Redefining Design, a Post-it Note at a Time

Student questions posed on Post-Its.

Visitors to the second floor of McNeal Hall may notice a unique display taking shape; a plethora of multicolored Post-its adorn the cork-board wall outside the design, housing, and apparel offices.

On each one is a question posed by a student ranging from the light-hearted (Is there a song that everyone loves?) to the serious (Why do some people enjoy hurting others?) and form the project basis for the Department of Graphic Design’s new Designer-in-Residence, Kelly Munson.

A full-time designer at mono, Munson’s new position at the College of Design is part of the University of Minnesota’s new External Stakeholder Engagement program. “I define my role as a bridge. A bridge connecting theory and practice. Each side needs each other. Sometimes colleges focus too much on the thinking and less on the doing, and vice versa. So it’s been great to live in both worlds and be empathetic to both sides,” said Munson.

With her colorful cork-board, Munson solicits questions and ideas from students on what problems they’d like to see addressed by design. “In the professional world our assignment is usually chosen for us, so it was a bit intimidating to know where to start. But, I circled back to what I think design means to me, which is all about problem solving, and asked students img_8596what things bothered them, what things they wished were better. That proved to be a great jumping off place.”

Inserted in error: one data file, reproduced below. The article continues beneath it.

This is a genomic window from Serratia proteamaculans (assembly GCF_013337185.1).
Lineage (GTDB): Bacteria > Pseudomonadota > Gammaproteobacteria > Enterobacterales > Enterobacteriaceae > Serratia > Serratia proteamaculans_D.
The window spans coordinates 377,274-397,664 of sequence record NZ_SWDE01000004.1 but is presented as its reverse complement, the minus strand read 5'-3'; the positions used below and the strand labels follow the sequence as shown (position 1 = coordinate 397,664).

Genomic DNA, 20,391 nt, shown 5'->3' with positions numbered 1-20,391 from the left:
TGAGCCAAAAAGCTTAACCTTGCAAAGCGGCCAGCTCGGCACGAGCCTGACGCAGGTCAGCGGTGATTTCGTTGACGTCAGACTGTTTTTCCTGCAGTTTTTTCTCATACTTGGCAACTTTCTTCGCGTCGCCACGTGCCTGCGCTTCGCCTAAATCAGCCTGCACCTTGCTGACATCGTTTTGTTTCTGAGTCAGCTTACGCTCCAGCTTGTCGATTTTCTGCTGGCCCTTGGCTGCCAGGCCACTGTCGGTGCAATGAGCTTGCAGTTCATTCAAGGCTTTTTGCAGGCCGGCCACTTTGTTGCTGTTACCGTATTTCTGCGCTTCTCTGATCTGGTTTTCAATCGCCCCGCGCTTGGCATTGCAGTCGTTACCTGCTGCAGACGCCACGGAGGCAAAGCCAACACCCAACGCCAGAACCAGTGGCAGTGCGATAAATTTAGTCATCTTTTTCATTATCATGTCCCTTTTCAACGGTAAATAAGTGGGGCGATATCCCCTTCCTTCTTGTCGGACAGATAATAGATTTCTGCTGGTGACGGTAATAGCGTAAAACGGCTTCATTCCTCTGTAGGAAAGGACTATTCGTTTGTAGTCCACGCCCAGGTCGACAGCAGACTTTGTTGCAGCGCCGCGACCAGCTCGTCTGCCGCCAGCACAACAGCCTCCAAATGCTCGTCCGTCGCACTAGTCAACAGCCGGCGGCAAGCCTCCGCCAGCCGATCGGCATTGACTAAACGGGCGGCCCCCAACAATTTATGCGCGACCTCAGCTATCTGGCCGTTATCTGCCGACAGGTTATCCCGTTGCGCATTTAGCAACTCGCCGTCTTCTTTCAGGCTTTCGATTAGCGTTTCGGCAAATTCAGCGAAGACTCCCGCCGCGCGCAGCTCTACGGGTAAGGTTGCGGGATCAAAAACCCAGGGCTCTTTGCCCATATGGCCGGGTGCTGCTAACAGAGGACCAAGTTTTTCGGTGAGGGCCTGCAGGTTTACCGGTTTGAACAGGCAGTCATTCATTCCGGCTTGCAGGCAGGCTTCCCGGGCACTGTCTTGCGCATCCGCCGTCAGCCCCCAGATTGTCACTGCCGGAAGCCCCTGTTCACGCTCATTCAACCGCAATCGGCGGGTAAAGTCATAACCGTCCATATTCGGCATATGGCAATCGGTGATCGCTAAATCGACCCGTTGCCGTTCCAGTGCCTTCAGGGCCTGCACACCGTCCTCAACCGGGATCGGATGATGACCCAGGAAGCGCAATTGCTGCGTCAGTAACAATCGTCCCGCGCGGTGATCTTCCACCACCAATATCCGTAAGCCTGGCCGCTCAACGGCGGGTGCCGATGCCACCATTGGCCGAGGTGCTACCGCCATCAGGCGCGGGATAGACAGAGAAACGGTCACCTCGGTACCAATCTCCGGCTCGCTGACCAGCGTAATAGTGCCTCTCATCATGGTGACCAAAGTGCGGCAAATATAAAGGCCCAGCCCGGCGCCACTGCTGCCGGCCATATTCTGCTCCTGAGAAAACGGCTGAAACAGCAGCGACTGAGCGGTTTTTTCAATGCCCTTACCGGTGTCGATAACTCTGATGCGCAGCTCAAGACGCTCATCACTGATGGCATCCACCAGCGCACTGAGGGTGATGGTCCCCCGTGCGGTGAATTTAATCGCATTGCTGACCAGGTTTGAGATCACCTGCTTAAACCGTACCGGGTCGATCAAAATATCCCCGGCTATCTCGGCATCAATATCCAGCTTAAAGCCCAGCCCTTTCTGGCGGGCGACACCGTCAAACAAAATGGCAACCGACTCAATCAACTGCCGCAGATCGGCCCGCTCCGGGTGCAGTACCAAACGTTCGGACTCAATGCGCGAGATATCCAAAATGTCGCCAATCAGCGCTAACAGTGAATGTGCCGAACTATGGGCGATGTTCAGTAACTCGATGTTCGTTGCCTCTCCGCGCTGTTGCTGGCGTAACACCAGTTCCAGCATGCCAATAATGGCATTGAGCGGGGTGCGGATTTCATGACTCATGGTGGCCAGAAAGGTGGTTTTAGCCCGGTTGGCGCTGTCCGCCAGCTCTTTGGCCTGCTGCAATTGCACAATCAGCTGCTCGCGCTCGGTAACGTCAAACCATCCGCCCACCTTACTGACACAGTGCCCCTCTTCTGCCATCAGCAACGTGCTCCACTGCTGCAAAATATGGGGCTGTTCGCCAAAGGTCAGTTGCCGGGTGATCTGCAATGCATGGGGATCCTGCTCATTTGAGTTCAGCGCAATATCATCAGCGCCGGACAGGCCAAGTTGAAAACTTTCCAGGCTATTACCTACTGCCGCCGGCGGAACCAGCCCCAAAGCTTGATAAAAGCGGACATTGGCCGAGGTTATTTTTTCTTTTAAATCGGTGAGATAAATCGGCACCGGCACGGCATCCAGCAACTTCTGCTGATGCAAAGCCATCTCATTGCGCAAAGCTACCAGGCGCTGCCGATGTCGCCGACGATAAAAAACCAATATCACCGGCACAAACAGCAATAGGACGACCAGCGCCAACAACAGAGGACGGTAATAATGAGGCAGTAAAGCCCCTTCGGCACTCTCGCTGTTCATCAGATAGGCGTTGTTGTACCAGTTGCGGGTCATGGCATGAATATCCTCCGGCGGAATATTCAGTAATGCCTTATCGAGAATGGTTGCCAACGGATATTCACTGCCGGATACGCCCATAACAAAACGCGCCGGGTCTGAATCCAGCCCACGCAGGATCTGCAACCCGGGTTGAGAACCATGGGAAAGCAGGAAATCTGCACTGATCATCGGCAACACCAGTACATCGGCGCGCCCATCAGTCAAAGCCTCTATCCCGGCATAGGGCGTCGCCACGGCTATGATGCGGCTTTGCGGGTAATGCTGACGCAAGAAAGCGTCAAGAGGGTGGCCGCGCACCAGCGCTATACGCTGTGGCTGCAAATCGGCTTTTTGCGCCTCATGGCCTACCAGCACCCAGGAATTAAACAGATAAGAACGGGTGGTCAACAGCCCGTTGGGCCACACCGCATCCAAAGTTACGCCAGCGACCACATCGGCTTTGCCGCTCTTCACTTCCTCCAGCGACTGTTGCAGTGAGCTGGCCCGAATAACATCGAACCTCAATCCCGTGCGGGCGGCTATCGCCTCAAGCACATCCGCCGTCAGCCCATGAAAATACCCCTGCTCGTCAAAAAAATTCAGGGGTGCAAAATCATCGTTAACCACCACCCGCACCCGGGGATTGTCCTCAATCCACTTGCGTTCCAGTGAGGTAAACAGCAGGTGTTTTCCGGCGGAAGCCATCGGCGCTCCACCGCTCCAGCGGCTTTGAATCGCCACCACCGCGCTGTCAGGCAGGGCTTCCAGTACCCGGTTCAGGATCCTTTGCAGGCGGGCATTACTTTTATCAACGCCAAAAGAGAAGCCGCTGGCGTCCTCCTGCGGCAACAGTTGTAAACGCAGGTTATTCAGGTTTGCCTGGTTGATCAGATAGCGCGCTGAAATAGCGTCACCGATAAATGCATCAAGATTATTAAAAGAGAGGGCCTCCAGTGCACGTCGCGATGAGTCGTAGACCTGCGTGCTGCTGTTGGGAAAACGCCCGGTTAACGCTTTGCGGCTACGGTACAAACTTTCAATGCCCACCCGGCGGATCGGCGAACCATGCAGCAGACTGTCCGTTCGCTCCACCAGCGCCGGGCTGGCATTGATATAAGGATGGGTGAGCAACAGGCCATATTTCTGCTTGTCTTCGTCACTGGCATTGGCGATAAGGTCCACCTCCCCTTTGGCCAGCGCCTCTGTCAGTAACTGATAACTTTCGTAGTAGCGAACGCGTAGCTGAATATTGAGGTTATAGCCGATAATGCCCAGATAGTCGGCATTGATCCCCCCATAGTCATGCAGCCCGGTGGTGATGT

Using the student submissions as a starting point, Munson has created 4 projects, all of which are shared on the wall:

Project 1: Take something from our disposable culture and convert it into an heirloom.

Project 2: Create an item that adapts to the change in the snow sports industry.

Project 3: Create a community around the work commute.

Project 4: Get people to care about species loss in Minnesota.

Munson’s role gives students the unique opportunity to watch a professional designer work. But it’s also given Munson some new opportunities as well, “The freedom to fail has been the best opportunity for me. In professional settings there is always so much on the line; both for the designer and the client. It’s been nice to follow up on some more “dangerous” ideas that might not see the light of day on the outside.”

The next time you’re in McNeal stop by the second floor and see what Munson is up to! You can also follow her work on Instagram @designer_in_residence.

Learn more about Munson’s work and the University of Minnesota’s External Stakeholder Engagement program in the articles below:

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